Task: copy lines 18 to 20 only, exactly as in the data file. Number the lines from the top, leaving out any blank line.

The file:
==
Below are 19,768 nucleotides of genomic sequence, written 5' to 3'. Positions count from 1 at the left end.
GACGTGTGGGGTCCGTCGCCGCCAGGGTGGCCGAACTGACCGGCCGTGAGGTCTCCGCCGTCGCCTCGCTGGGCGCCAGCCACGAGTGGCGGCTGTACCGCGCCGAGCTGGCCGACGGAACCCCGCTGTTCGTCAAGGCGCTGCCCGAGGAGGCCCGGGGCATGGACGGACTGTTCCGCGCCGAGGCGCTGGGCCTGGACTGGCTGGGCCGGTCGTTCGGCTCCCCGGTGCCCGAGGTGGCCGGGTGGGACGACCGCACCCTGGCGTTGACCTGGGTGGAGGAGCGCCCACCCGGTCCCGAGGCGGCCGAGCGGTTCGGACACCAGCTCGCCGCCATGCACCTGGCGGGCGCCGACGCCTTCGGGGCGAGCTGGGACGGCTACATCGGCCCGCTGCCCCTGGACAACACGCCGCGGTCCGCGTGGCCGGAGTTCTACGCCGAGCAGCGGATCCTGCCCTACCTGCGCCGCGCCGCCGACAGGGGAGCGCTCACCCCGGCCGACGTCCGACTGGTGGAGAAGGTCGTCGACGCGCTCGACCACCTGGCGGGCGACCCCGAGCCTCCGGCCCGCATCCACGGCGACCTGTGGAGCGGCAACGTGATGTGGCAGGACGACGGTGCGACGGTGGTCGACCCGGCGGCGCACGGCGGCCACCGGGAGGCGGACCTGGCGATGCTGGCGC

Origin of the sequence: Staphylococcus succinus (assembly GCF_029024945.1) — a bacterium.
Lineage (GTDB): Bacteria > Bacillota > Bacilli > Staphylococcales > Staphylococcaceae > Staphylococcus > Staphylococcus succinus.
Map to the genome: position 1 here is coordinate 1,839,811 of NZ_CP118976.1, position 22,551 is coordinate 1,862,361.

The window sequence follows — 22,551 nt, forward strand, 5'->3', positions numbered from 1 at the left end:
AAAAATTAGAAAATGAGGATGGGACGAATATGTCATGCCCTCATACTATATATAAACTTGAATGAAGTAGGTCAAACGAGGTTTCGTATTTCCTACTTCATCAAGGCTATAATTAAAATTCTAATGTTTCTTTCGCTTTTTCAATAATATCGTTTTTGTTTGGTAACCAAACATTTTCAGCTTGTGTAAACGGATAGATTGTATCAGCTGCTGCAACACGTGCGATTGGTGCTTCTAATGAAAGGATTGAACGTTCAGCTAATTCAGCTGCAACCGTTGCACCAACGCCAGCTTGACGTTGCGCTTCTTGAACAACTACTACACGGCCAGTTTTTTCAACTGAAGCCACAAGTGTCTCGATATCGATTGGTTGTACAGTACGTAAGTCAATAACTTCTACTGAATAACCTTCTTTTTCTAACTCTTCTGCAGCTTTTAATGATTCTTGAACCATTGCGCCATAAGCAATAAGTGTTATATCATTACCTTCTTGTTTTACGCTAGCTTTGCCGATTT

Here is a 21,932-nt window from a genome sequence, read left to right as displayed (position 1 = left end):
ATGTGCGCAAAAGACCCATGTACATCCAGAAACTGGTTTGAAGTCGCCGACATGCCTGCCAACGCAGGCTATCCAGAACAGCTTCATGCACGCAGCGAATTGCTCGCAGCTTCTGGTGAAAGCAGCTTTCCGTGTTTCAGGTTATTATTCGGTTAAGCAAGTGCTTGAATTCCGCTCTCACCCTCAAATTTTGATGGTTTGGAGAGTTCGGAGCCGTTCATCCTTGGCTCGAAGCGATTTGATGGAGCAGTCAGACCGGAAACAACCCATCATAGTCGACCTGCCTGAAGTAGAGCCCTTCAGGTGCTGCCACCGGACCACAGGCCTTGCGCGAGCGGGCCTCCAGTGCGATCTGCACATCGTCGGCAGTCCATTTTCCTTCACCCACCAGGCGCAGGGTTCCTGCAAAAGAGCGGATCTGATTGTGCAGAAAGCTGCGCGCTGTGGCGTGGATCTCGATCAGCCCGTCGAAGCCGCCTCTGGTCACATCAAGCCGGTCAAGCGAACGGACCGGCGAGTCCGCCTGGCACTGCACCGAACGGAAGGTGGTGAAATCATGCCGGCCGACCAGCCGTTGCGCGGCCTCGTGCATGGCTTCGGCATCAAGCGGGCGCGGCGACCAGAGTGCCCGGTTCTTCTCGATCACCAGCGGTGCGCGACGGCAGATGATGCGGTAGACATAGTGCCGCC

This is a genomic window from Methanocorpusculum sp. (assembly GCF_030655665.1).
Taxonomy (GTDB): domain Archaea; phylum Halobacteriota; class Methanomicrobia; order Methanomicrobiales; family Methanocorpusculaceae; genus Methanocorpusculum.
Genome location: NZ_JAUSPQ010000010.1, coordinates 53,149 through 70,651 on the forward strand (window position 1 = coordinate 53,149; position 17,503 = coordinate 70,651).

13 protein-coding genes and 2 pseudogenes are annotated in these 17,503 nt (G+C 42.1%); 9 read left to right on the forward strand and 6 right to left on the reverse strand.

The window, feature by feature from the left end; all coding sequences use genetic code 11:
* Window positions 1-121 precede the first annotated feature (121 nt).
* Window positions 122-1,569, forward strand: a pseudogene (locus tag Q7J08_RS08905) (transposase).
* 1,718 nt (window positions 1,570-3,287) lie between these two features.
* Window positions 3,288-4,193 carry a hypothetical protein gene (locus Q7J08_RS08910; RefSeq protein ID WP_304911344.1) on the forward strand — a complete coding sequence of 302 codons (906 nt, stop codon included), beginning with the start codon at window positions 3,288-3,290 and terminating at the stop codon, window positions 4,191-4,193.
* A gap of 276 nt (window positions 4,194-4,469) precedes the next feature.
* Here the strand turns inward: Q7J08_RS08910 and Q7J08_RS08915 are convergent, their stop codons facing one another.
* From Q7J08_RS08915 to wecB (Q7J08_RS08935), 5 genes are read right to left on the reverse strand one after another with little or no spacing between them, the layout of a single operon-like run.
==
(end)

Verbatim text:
* Window positions 3,288-4,193 carry a hypothetical protein gene (locus Q7J08_RS08910; RefSeq protein ID WP_304911344.1) on the forward strand — a complete coding sequence of 302 codons (906 nt, stop codon included), beginning with the start codon at window positions 3,288-3,290 and terminating at the stop codon, window positions 4,191-4,193.
* A gap of 276 nt (window positions 4,194-4,469) precedes the next feature.
* Here the strand turns inward: Q7J08_RS08910 and Q7J08_RS08915 are convergent, their stop codons facing one another.